Japan Won’t Deploy Warships to the Strait of Hormuz, Defense Minister Says

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KAZUHIRO NOGI/AFP/Getty

(UPI) — Japan says it has no plans to deploy its military to the Strait of Hormuz, despite reports the United States could have suggested a coalition of allies in the shipping channel that includes Tokyo.

Japanese Defense Minister Takeshi Iwaya said Tuesday he has “no plan” to send the country’s self-defense forces to the Middle East in order to protect commercial shipping interests from countries like Iran, Kyodo News reported.

The statement comes only a few weeks after U.S. President Donald Trump said oil importers like Japan, and China, should defend their own ships, rather than relying on U.S. military power to guard against attacks.

Tokyo has been quietly at odds with the Trump administration over attacks against two oil tankers in the Gulf of Oman in June, including the Kokuka Courageous, a Japanese ship.

U.S. Secretary of State Mike Pompeo had said at the time Tehran was responsible; Japan had said the claim lacked evidence.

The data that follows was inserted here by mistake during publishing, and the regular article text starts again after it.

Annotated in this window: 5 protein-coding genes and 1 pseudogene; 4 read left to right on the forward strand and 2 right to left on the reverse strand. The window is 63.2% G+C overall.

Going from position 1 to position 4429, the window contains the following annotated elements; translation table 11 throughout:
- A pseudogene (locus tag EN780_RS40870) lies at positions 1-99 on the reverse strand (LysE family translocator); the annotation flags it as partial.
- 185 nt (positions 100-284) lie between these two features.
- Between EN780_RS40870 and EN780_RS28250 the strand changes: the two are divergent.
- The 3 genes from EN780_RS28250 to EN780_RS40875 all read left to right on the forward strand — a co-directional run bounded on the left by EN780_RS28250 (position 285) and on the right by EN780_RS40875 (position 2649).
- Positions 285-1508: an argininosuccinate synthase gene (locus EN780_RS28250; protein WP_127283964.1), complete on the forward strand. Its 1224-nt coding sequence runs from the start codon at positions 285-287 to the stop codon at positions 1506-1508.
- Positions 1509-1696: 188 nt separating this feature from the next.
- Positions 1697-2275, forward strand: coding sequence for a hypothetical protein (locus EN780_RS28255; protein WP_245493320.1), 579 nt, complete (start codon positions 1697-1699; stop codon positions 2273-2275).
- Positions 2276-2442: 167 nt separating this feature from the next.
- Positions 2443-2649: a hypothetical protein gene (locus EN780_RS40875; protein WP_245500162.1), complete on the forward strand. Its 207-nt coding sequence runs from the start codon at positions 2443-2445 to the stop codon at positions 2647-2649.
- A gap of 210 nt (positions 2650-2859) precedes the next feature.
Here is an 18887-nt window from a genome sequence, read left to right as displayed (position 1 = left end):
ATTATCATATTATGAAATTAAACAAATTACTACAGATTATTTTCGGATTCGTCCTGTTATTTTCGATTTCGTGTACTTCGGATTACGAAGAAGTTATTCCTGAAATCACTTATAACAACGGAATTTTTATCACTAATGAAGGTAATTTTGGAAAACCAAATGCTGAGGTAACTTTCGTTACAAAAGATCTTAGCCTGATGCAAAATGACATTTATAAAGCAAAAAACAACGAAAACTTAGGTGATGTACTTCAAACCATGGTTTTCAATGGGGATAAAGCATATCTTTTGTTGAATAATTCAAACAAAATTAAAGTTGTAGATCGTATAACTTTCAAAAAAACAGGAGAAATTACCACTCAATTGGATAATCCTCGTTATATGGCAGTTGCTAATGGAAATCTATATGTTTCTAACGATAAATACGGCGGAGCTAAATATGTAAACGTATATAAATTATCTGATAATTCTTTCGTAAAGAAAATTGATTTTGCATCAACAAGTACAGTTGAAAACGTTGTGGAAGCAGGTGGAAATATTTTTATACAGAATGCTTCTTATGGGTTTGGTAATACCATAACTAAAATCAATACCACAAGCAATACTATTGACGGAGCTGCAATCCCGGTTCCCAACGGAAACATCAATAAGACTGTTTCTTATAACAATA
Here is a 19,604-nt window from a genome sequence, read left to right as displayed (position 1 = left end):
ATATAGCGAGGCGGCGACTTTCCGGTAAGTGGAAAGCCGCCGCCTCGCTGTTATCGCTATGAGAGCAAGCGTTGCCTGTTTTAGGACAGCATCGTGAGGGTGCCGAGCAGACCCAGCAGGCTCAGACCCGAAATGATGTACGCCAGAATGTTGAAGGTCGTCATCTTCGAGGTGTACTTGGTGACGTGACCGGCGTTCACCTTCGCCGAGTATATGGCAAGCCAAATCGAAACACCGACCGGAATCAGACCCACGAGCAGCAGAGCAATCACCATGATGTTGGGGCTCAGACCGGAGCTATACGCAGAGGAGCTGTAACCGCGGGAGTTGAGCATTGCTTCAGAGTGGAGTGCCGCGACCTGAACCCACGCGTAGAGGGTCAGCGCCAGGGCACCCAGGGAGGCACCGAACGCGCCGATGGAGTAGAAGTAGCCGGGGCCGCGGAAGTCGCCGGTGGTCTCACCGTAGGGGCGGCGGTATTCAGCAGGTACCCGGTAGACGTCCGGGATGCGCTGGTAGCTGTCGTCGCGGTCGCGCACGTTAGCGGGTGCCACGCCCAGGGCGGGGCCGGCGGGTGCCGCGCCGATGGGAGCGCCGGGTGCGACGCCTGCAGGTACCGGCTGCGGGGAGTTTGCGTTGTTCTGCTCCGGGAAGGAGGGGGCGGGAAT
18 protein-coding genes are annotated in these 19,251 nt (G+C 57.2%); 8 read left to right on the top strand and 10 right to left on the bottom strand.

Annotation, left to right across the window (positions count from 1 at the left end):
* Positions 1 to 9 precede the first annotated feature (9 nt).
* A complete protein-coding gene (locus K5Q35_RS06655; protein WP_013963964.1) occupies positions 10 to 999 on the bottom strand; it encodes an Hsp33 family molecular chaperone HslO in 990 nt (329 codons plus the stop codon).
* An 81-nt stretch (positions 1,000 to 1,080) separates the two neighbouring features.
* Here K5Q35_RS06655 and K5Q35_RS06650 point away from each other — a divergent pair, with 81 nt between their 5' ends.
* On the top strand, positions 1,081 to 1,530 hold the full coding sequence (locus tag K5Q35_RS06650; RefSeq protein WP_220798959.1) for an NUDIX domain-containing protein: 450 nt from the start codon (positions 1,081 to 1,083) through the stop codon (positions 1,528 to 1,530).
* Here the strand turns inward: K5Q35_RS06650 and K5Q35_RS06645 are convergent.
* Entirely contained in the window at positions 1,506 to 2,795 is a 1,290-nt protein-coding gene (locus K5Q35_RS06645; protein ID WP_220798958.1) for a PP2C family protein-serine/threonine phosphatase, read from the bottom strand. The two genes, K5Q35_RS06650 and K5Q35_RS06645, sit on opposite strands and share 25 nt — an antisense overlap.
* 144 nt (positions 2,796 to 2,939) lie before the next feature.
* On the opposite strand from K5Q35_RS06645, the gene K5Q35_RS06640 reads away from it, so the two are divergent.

On Tuesday, Iwaya said he would neither confirm nor deny whether the United States has approached Japan specifically on military deployment in the Middle East.

“We have been regularly communicating closely with the U.S. side,” Iwaya said. “But we should refrain from divulging specific exchange.”

Jiji Press reported on Sunday Japan was refraining from the decision to deploy because of potential backlash.

In June Japanese Prime Minister Shinzo Abe tried to mediate U.S.-Iran relations during a summit with supreme leader Ayatollah Ali Khamenei. The attacks took place while Abe and the Japanese delegation were still in Iran.

Iran has denied involvement in the attacks, despite U.S. claims Iran is reneging on nuclear pledges and threatening to destabilize the region.

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